Treatment filters bad cholesterol out of blood

Diet and lifestyle changes, combined with medication, can lower the risk of heart attack and stroke in patients with high levels of so-called bad cholesterol. But some patients genetically predisposed to high levels of LDL (low-density lipoprotein) don’t respond well to drug therapy. Now physicians at Washington University School of Medicine in St. Louis can help these patients with a technique called LDL aphersis.

They are offering treatment at Barnes-Jewish Hospital with an FDA-approved system known as HELP (Heparin-induced Extracorporeal Lipoprotein Precipitation), which filters LDL cholesterol out of the blood.

“The blood is separated into red cells and plasma, and the plasma is run through a device containing material that grabs on to bad cholesterol particles,” says Washington University cholesterol specialist Anne Carol Goldberg, M.D., associate professor of medicine. “It picks up the particles that contain a protein found on LDL cholesterol and removes them from the blood. Then the plasma is put back together with the red blood cells, minus the LDL, and returned to the body.”

The therapy reduces LDL cholesterol levels by at least 50 percent, according to Goldberg. Sometimes as much as three quarters of a patient’s LDL will be removed during treatment. Unfortunately, the bad cholesterol will begin to build up again in the days and weeks following treatment, so patients who qualify for the therapy must receive treatment twice a month.

The HELP system is designed primarily for people with inherited genetic defects that cause their LDL levels to be extremely high. Most have been diagnosed with Familial Hypercholesterolemia (FH), which is caused by a mutation in the LDL receptor gene. The condition affects about one in every 500 people.

Some people with very severe FH will inherit a defective gene from both parents, but that only occurs about once in every 1 million people. In patients with one defective copy of the gene, blood cholesterol levels usually range between 350 and 500. Those with two copies of the defective gene can have cholesterol levels between 700 and 1,200. People with FH have a high risk of suffering a heart attack or a stroke, often at a young age.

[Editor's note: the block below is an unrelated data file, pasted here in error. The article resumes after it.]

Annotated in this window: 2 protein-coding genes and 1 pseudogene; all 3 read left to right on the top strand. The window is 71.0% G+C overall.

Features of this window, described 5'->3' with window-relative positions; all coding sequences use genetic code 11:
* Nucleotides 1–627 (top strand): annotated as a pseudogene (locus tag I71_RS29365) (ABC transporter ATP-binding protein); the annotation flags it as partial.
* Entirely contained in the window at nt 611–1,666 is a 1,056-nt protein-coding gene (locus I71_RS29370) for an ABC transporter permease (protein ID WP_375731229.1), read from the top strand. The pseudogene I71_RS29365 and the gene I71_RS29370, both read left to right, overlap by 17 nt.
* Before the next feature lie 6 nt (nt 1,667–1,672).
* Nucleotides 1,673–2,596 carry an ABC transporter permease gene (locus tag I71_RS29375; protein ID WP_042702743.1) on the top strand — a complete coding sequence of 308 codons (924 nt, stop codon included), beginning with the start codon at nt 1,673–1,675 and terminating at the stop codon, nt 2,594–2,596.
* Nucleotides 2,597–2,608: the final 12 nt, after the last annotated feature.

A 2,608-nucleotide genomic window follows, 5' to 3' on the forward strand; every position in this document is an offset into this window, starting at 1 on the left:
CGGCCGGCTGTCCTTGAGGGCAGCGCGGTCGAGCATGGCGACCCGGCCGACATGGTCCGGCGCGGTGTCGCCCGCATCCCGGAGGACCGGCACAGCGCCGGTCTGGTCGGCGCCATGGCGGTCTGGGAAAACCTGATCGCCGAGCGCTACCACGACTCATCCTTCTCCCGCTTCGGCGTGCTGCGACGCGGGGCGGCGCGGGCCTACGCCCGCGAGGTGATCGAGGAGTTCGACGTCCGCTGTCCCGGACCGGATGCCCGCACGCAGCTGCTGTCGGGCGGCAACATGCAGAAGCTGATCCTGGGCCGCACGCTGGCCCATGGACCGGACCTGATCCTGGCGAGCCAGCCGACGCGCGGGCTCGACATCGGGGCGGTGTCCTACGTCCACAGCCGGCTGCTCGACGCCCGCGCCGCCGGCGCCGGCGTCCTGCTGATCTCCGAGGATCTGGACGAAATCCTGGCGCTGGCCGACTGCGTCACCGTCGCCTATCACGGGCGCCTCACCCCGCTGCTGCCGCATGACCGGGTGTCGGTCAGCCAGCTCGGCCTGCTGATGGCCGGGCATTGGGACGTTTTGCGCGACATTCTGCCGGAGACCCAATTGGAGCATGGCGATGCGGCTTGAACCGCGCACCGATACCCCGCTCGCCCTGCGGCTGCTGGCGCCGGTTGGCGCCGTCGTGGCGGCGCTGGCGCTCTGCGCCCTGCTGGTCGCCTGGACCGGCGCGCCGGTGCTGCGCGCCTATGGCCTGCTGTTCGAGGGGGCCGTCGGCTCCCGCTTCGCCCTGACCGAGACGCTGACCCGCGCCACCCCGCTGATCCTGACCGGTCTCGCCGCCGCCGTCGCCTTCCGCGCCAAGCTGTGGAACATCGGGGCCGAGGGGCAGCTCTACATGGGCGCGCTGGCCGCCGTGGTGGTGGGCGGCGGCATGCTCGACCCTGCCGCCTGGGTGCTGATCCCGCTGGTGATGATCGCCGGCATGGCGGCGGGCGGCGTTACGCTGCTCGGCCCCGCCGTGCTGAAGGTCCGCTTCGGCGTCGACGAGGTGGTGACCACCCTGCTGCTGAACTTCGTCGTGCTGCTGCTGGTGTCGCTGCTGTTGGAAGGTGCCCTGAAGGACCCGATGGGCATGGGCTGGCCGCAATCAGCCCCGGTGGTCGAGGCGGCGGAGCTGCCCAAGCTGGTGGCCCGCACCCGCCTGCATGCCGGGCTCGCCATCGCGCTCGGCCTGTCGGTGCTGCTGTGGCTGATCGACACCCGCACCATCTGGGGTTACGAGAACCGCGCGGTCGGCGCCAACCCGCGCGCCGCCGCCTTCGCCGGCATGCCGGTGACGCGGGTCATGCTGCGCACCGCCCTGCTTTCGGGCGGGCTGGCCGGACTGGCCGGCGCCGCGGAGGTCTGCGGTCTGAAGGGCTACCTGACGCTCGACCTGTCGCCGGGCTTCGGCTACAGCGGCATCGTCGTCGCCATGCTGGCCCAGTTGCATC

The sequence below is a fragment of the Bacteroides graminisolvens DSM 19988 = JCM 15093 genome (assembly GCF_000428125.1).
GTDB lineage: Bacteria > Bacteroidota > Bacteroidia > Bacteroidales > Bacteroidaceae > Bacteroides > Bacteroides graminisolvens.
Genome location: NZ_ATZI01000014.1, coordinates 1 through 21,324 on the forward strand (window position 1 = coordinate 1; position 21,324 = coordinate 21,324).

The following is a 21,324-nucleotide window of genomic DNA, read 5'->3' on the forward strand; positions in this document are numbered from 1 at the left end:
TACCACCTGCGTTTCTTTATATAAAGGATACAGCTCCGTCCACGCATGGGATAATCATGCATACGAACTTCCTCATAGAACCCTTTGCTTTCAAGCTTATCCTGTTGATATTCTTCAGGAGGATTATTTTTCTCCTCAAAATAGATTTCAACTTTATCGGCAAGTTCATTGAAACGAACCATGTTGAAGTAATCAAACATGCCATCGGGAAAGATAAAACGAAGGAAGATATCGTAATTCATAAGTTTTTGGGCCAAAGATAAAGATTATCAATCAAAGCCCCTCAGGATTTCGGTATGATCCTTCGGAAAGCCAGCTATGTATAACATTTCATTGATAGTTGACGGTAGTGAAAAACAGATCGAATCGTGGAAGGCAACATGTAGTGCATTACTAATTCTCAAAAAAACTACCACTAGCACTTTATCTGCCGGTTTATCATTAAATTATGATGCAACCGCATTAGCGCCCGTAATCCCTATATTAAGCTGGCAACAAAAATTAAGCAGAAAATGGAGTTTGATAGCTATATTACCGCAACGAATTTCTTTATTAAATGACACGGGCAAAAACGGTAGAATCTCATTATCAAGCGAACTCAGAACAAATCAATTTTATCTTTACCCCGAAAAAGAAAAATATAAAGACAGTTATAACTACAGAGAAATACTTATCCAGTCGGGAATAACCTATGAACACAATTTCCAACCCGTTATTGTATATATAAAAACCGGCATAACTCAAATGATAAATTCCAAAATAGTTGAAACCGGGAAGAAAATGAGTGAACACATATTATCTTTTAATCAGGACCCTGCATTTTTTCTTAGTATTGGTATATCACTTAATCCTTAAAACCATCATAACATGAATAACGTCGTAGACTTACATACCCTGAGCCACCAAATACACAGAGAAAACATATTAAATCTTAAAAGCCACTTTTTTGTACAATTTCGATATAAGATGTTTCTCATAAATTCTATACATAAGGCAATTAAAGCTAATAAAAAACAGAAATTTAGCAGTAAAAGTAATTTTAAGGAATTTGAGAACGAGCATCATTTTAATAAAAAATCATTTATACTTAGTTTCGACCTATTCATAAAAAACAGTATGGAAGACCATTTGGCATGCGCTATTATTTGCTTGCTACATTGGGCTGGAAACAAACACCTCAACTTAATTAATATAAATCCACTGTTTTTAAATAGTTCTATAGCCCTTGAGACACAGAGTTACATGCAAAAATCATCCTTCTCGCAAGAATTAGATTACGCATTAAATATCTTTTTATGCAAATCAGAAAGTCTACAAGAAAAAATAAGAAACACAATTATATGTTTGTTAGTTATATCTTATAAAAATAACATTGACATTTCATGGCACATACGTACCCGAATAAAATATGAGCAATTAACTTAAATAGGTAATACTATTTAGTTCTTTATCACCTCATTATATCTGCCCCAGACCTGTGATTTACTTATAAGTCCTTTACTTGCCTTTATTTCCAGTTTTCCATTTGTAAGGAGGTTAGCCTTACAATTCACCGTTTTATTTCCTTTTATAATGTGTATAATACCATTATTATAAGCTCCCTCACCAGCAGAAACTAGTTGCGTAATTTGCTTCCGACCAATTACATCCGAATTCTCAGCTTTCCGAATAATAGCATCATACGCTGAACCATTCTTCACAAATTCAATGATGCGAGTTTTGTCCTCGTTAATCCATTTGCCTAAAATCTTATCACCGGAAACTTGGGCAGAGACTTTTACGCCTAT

“High levels of cholesterol cause deposits to form inside blood vessels, and those deposits, called plaques, can narrow arteries and block blood flow,” Goldberg says. “It is a silent disease, and most people don’t notice any symptoms until they suffer a heart attack or a stroke.”

To be eligible for the therapy, a person must have an LDL cholesterol level of more than 300 after at least six months of drug treatment to lower cholesterol and lifestyle changes, including a diet low in saturated fat, with low-cholesterol foods. People who already have been diagnosed with cardiovascular disease are eligible if their LDL levels remain above 200 after maximum tolerated therapy.

“These are people where normal therapy either isn’t working well enough, or they can’t tolerate enough therapy to get their bad cholesterol levels down,” says Goldberg.

A few dozen centers in the United States offer LDL apheresis, but the Center for Advanced Medicine at Washington University and Barnes-Jewish Hospital is the only site in the St. Louis area. The nearest centers to St. Louis offering the therapy are in Kansas City, Cincinnati and Indianapolis.

Goldberg says unlike kidney dialysis, which removes impurities from the blood of patients who have kidney failure, LDL apheresis is more like what happens when people donate platelets at the blood bank.

“This does not remove as much blood for as long a period of time. It’s a shorter procedure,” she explains. “On dialysis, it’s possible for a patient to develop imbalances in things like potassium or sodium. That’s not the situation with this treatment because basically, the only thing we’re taking out of the blood is LDL.”

Each session involves the treatment of up to three quarts of blood plasma. Patients also must continue their diet and drug therapy. For more information, call 314-362-3500.

Washington University School of Medicine’s 2,100 employed and volunteer faculty physicians also are the medical staff of Barnes-Jewish and St. Louis Children’s hospitals. The School of Medicine is one of the leading medical research, teaching and patient care institutions in the nation, currently ranked third in the nation by U.S. News & World Report. Through its affiliations with Barnes-Jewish and St. Louis Children’s hospitals, the School of Medicine is linked to BJC HealthCare.